Louisiana Homestead Tax Exemption, Amendment 5 (2010)

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Louisiana Constitution
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Preamble
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IIIIIIIVVVIVIIVIIIIXXXIXIIXIIIXIV
A Louisiana Homestead Tax Exemption, Amendment 5, also known as Act 1050, was on the November 2, 2010 ballot in the state of Louisiana as a legislatively-referred constitutional amendment where it was approved.

This measure extended for a further two years the homestead exemption for those unable to live in their homes due to recent natural disasters. This extended the time limit to seven years, or in special cases ten years.[1]

This measure was proposed by Edwin Murray of the Louisiana State Senate. [2]

Election results

See also: 2010 ballot measure election results
Louisiana Amendment 5 (2010)
ResultVotesPercentage
Approveda Yes 700,116 62%
No432,78638%

Official results via Louisiana Elections Division.

Text of measure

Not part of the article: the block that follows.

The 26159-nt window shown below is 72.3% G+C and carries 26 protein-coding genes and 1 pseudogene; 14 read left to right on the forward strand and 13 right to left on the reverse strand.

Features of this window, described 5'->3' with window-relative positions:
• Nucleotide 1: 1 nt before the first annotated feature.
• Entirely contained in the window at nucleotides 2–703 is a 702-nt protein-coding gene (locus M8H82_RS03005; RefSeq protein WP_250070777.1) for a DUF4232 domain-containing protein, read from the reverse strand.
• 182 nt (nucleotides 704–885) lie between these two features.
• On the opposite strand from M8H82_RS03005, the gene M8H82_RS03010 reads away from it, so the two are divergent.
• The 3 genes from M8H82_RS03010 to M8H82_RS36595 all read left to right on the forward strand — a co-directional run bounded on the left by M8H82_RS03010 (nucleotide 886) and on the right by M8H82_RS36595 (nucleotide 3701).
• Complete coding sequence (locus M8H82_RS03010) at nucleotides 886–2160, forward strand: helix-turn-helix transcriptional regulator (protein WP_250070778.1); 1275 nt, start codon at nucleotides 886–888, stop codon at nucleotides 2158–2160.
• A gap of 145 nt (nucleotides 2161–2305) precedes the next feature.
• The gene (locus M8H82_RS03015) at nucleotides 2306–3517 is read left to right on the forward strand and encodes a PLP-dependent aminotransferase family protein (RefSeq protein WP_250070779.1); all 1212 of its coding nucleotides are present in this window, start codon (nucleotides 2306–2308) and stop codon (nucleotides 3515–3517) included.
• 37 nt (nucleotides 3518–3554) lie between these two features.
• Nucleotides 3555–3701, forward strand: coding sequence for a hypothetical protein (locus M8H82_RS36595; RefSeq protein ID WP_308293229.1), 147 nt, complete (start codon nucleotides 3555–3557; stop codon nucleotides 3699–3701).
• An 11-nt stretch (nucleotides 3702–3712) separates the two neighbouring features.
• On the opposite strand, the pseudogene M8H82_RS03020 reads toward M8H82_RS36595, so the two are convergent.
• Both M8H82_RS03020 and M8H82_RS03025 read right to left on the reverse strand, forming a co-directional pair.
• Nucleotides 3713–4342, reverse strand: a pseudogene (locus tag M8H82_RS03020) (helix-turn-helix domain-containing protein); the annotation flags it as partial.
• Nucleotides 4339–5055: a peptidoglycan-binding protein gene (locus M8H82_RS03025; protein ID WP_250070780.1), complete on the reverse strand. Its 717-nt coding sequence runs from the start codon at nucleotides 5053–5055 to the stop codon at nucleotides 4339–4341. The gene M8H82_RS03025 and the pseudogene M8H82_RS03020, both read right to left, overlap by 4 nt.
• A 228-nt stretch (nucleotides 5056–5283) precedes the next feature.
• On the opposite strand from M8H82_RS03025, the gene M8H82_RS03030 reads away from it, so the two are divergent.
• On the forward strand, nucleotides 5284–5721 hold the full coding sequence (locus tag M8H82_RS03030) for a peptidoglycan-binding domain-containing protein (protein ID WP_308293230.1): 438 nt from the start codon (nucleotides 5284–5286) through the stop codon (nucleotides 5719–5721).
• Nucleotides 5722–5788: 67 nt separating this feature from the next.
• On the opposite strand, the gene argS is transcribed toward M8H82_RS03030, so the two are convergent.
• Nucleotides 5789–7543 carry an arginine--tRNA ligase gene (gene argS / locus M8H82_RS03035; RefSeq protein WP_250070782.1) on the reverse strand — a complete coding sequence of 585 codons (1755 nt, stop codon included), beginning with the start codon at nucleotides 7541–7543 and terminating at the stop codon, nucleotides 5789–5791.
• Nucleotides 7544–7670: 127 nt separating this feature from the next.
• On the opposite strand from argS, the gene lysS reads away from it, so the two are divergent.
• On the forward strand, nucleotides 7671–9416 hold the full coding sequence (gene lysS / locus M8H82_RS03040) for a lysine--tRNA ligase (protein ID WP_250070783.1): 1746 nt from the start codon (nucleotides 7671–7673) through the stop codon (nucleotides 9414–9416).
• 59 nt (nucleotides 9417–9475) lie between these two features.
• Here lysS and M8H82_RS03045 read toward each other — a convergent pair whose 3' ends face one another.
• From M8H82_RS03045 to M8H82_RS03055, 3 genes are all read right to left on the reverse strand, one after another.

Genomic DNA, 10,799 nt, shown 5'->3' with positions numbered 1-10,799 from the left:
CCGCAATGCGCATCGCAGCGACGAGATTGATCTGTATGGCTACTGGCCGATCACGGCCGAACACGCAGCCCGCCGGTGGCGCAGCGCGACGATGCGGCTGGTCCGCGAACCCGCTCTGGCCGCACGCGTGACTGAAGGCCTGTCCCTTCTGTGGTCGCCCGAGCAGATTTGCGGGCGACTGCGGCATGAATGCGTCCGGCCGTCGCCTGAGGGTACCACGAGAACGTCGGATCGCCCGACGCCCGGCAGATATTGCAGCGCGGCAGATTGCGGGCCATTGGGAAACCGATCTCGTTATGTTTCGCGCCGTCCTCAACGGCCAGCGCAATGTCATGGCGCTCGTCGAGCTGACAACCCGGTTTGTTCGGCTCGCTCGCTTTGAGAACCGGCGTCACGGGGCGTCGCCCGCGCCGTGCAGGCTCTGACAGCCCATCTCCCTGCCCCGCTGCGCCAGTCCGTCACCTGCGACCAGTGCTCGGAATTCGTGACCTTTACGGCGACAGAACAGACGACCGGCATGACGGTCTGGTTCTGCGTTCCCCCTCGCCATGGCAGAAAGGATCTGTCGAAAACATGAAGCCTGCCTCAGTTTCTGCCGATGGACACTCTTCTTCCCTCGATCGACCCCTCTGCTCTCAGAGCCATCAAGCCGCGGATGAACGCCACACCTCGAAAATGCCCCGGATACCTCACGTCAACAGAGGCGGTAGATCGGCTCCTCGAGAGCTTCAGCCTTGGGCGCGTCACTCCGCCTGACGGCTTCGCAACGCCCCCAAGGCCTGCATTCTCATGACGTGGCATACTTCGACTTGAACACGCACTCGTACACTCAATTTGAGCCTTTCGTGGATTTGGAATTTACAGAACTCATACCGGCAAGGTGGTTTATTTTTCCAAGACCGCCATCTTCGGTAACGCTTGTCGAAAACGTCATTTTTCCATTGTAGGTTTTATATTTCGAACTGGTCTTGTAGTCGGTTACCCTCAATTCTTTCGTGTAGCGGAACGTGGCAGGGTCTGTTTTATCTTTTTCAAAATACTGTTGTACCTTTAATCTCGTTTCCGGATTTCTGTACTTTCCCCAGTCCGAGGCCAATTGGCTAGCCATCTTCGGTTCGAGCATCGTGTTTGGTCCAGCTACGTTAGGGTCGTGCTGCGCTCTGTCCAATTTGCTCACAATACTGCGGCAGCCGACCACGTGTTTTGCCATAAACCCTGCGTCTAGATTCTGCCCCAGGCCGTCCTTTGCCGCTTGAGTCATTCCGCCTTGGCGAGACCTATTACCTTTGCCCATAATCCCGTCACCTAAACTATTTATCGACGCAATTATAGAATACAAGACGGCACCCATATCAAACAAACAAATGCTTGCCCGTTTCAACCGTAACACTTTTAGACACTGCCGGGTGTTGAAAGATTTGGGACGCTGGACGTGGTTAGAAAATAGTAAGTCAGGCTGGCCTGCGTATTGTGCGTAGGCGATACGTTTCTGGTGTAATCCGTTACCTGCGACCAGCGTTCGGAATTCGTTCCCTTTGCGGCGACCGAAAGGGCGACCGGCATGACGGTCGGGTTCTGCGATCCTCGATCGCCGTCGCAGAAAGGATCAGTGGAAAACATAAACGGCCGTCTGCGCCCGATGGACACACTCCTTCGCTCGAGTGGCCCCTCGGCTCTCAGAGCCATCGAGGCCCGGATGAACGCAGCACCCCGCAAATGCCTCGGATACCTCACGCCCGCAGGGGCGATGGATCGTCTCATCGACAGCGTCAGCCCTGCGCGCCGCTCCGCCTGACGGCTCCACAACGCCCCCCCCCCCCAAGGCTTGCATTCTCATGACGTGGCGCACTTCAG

The ballot text read as follows:[3]

To authorize continuation of the homestead exemption and the special assessment level for a homestead that has been destroyed or is uninhabitable due to a disaster for two years if the homeowner's claim for damages is pending in a formal appeal process with a governmental agency or program offering assistance for repairing or rebuilding homes damaged by the disaster or if a homeowner has a damage claim filed and pending against the insurer of the property; to authorize an assessor to grant up to three additional oneyear extensions of the continuation of the homestead exemption and the special assessment level as prescribed by law. (Amends Article VII, Sections 18(G)(5) and 20(A)(10))

Constitutional changes

Article 7, Sections 18(G)(5) and 20(A)(10) of the Louisiana Constitution was amended.[1]

Media editorial positions

See also: Endorsements of Louisiana ballot measures, 2010

Support

  • The Advocate was in support of this measure because it allowed for a longer period of time for people to re-occupy their homes. In situations such as post Hurricane Katrina, longer periods would have been beneficial, they argued.[4]
  • The Shreveport Times was also in favor of this measure because it granted an extension they said was needed by many homeowners which was only fair while they waited for damage claims to be filed.[5]

Path to the ballot

See also: Louisiana legislatively-referred constitutional amendments

In order to qualify for the ballot the proposed measure required the approval of 2/3rds of the members of both houses of the Louisiana State Legislature.

See also

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